(Left) Bishop Erkolano Lodu Tombe of the Roman Catholic Church, Yei diocese. He spoke on behalf of the church leaders.
Church leaders in Yei River State are waiting for clearance from the government before they can meet armed groups in the area to dialogue for peace.
The churches leaders in Yei have formed the Yei Church Leaders Ecumenical Team. The team is led by bishops Erkolano Lodu Tombe of Roman Catholic Church, Hillary Luate of Episcopal Church of Sudan and South Sudan (ECSSS), as well as Bishop Elias Taban of Evangelical Presbyterian Church (EPC).
Bishop Erkolano said they needed a clearance letter to help them move about and avoid disruption of the church team in passing through check points. He said the church cannot allow itself to be used by either side, but remains neutral to do its mandate of bringing peace in the country.
“Clear us because we want to talk to these boys. Why are they fighting? Nobody can tell the church to go and declare peace, it is the mission of the church,” he said.
Obtaining the clearance letter would avoid the church being viewed as “spies” or as having been “bribed” by the other side, church leaders said.
State Governor David Lokonga Moses had earlier declared church and traditional leaders as a neutral party who should find ways of meeting the armed opposition for a peaceful resolution of their grievances.
Meanwhile, State Information Minister Stephen Lado Onesimo said the state government is still waiting for go-ahead from the country’s top authority.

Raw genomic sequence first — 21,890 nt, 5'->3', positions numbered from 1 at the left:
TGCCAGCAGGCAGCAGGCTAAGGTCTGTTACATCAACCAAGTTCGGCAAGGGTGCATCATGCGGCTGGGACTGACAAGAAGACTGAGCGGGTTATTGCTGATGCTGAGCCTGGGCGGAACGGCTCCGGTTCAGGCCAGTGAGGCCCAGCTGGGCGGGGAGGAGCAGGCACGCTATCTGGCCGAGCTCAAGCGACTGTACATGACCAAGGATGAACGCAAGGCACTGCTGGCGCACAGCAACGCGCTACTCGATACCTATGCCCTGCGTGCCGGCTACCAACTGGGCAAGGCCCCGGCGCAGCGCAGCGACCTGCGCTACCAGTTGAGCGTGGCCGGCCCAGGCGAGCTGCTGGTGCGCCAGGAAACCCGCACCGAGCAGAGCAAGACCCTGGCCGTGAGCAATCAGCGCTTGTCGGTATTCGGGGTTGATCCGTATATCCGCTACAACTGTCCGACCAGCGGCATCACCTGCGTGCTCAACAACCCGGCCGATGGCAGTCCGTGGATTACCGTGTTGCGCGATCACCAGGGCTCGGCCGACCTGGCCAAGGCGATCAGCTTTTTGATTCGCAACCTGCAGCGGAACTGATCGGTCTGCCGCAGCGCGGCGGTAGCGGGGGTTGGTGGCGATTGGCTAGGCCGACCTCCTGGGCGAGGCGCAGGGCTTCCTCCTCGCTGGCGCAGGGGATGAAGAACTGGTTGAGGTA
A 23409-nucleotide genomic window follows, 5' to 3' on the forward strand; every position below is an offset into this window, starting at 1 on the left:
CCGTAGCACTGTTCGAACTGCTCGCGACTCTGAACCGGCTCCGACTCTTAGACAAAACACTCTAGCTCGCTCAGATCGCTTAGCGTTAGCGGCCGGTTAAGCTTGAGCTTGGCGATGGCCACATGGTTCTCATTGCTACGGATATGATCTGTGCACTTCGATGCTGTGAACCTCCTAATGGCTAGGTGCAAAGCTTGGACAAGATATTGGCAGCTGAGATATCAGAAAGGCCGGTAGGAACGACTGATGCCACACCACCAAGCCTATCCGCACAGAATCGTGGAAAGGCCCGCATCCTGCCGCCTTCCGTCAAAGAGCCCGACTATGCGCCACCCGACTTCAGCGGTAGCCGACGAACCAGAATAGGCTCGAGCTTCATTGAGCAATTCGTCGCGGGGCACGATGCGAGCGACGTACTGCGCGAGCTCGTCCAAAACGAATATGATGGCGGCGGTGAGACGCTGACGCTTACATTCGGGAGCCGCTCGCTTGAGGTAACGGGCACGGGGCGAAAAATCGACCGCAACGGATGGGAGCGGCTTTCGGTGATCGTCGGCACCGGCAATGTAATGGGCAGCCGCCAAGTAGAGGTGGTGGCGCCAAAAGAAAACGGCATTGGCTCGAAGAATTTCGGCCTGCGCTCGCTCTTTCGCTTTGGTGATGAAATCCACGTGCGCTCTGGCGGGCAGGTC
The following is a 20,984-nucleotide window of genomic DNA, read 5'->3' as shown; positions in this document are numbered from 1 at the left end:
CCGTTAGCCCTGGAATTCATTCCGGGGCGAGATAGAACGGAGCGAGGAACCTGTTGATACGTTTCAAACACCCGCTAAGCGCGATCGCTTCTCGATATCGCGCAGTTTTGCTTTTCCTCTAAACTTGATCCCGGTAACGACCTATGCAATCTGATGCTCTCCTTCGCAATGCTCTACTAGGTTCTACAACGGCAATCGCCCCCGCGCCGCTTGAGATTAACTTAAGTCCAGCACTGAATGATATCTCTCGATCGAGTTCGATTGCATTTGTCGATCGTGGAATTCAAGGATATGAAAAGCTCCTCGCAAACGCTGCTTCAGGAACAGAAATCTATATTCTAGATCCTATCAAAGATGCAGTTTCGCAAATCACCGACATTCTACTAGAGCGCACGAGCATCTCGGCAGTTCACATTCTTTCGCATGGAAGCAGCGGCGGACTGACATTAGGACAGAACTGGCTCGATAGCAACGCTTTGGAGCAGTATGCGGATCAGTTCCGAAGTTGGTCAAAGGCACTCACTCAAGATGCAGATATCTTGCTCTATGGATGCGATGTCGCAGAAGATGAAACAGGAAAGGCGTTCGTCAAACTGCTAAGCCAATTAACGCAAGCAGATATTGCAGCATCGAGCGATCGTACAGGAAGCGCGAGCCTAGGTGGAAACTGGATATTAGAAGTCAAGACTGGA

“Yes, indeed there is a process. In our level, when we give you a clearance we will still write up there. But still we need a national recognition,” minister Lado told church and Sudan People’s Liberation Army (SPLA) officials in a meeting at Yei Catholic secretariat on Wednesday.
“That clearance letter gives recognition to the group that is going to engage so that when that group brings something which is substantial … then definitely that should be taken seriously with the leadership at the top level,” he said.
Yei River State has been facing insecurity since the outbreak of violence last year July in Juba. Factions loyal to President Salva Kiir and his former first vice Dr. Riek Machar clashed in the country’s capital forcing his deputy into exile.
President Kiir appointed General Taban Deng Gai to replace Machar in the country’s Transitional Government of National Unity, to implement the agreement on the resolution of conflict in South Sudan.